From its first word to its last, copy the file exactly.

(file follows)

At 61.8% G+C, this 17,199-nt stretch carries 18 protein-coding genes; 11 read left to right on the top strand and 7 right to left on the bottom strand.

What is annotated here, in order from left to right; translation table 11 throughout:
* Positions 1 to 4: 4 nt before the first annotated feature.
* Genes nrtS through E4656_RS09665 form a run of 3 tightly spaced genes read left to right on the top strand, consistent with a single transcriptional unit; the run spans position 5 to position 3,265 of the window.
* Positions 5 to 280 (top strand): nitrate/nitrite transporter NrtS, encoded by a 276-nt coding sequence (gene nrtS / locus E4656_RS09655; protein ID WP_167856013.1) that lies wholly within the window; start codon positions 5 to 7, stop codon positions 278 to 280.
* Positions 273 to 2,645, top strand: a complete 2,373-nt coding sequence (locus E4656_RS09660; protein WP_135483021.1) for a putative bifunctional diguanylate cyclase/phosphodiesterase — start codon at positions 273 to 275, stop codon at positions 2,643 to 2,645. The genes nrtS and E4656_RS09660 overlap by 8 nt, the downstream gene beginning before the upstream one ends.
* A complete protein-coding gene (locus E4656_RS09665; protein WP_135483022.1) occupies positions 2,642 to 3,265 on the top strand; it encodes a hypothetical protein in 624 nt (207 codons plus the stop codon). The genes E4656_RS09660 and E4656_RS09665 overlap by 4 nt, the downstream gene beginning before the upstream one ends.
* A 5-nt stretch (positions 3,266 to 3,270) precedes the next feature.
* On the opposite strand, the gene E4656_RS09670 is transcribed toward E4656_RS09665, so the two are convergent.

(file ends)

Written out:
At 61.8% G+C, this 17,199-nt stretch carries 18 protein-coding genes; 11 read left to right on the top strand and 7 right to left on the bottom strand.

What is annotated here, in order from left to right; translation table 11 throughout:
* Positions 1 to 4: 4 nt before the first annotated feature.
* Genes nrtS through E4656_RS09665 form a run of 3 tightly spaced genes read left to right on the top strand, consistent with a single transcriptional unit; the run spans position 5 to position 3,265 of the window.
* Positions 5 to 280 (top strand): nitrate/nitrite transporter NrtS, encoded by a 276-nt coding sequence (gene nrtS / locus E4656_RS09655; protein ID WP_167856013.1) that lies wholly within the window; start codon positions 5 to 7, stop codon positions 278 to 280.
* Positions 273 to 2,645, top strand: a complete 2,373-nt coding sequence (locus E4656_RS09660; protein WP_135483021.1) for a putative bifunctional diguanylate cyclase/phosphodiesterase — start codon at positions 273 to 275, stop codon at positions 2,643 to 2,645. The genes nrtS and E4656_RS09660 overlap by 8 nt, the downstream gene beginning before the upstream one ends.
* A complete protein-coding gene (locus E4656_RS09665; protein WP_135483022.1) occupies positions 2,642 to 3,265 on the top strand; it encodes a hypothetical protein in 624 nt (207 codons plus the stop codon). The genes E4656_RS09660 and E4656_RS09665 overlap by 4 nt, the downstream gene beginning before the upstream one ends.
* A 5-nt stretch (positions 3,266 to 3,270) precedes the next feature.
* On the opposite strand, the gene E4656_RS09670 is transcribed toward E4656_RS09665, so the two are convergent.